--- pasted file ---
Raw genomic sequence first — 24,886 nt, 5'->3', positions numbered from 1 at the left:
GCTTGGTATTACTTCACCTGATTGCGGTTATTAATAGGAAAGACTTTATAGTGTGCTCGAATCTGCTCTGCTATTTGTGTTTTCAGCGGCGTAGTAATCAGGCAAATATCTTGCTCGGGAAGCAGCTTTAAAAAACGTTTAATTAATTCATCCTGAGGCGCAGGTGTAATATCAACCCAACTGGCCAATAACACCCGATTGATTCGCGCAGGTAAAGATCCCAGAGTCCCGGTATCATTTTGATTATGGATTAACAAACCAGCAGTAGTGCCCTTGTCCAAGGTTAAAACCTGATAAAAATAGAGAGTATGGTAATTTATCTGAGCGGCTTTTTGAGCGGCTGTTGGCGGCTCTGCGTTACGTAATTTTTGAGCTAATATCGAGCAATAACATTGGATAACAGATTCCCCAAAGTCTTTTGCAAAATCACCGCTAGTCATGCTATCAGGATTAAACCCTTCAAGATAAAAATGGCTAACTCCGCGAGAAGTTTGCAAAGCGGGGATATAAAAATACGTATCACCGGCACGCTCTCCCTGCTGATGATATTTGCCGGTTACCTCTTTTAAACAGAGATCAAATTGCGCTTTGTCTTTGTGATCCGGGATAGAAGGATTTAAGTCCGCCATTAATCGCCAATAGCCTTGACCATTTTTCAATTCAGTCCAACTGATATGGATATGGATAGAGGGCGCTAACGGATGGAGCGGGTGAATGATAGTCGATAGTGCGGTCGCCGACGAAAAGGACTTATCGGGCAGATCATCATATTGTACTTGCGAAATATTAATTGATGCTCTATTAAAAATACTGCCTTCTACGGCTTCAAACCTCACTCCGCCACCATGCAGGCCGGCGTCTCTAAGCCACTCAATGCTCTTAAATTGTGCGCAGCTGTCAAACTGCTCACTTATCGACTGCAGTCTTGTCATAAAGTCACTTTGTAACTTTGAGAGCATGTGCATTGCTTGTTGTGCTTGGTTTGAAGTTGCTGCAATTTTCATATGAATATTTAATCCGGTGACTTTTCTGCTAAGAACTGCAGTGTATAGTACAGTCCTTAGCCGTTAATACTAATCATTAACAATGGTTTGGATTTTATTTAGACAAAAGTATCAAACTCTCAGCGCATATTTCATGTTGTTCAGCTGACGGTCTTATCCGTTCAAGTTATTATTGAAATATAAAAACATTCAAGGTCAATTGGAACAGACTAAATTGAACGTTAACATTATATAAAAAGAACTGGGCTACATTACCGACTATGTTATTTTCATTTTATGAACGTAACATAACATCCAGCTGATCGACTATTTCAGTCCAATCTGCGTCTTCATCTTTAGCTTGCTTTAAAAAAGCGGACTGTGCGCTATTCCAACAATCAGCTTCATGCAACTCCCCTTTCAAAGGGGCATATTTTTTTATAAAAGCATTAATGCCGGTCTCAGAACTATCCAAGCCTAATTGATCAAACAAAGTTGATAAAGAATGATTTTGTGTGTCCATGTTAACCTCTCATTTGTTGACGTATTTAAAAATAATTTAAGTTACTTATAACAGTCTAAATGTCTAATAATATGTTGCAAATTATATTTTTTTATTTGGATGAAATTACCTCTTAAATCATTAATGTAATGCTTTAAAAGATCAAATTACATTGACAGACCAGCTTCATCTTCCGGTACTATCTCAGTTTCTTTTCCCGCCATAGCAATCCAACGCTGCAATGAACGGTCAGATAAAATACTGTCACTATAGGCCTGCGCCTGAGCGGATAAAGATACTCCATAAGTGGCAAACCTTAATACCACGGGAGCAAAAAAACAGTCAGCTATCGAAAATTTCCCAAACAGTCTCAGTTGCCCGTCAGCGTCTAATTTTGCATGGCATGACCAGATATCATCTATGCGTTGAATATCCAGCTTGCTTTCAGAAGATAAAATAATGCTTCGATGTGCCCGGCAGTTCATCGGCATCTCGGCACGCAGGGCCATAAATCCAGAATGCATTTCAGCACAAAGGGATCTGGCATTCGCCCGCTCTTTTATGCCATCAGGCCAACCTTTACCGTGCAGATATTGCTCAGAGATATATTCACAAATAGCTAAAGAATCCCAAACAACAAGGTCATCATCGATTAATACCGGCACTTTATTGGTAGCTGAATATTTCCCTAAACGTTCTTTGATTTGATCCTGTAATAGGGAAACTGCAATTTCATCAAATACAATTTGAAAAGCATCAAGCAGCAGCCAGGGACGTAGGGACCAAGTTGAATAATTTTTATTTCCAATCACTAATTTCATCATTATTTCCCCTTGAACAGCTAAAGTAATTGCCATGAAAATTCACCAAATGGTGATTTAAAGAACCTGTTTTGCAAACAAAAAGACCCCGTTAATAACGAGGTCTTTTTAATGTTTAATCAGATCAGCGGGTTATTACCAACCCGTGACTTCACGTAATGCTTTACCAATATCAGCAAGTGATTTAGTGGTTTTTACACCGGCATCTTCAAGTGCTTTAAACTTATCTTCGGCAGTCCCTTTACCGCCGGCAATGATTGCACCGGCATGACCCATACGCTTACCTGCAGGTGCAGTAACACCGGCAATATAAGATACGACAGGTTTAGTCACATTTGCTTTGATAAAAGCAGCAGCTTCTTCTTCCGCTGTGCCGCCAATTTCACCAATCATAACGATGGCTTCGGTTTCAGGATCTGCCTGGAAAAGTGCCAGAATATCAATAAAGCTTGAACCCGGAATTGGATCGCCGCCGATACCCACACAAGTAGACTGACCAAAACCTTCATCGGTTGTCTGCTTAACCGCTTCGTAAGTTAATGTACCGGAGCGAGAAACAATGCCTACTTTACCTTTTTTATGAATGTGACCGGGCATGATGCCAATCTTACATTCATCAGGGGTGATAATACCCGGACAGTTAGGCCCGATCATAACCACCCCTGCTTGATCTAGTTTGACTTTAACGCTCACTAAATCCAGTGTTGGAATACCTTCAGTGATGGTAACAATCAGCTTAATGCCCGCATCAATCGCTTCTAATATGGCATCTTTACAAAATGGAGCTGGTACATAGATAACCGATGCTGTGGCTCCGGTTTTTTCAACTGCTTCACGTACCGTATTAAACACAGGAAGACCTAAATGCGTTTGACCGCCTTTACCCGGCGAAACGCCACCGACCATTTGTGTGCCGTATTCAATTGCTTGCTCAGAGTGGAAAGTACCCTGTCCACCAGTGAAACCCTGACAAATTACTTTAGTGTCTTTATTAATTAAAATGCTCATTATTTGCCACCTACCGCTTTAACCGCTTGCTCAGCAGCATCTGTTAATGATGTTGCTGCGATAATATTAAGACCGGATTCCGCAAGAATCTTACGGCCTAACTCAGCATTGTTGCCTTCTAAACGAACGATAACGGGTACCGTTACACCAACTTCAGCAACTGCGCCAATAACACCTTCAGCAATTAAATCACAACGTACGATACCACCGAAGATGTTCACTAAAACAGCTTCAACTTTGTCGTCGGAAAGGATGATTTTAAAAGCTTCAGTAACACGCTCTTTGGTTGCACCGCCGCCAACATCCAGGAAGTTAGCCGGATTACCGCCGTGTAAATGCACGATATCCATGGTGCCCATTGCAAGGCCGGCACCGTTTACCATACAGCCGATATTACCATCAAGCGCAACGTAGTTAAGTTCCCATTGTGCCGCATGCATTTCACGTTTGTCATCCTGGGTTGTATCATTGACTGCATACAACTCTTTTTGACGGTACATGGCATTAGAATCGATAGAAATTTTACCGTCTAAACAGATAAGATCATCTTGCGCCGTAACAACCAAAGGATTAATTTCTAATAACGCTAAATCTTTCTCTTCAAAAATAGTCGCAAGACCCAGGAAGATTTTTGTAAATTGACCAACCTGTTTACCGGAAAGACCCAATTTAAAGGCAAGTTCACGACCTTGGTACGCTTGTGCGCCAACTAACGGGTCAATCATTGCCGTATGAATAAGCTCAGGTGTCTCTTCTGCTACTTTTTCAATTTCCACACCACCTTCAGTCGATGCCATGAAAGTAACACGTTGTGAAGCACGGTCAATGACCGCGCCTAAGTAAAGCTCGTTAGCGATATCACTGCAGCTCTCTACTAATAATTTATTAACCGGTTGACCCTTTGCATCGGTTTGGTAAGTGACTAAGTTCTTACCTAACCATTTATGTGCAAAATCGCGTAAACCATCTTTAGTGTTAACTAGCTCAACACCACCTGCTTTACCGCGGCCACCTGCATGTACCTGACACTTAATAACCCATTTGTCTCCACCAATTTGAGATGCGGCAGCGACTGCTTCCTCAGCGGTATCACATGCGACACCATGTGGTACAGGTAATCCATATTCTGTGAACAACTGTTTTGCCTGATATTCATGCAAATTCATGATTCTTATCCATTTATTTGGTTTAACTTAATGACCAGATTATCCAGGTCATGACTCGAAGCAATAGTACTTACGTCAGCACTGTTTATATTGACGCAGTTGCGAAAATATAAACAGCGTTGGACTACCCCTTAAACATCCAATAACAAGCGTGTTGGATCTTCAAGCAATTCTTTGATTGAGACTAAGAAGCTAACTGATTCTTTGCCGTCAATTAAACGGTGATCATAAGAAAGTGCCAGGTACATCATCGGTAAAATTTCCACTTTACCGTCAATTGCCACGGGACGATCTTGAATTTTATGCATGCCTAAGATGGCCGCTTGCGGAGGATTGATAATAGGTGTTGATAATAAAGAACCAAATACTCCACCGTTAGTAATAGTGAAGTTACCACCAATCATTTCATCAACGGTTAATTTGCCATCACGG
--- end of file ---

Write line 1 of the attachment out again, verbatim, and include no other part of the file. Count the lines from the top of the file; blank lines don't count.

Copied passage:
Raw genomic sequence first — 24,886 nt, 5'->3', positions numbered from 1 at the left: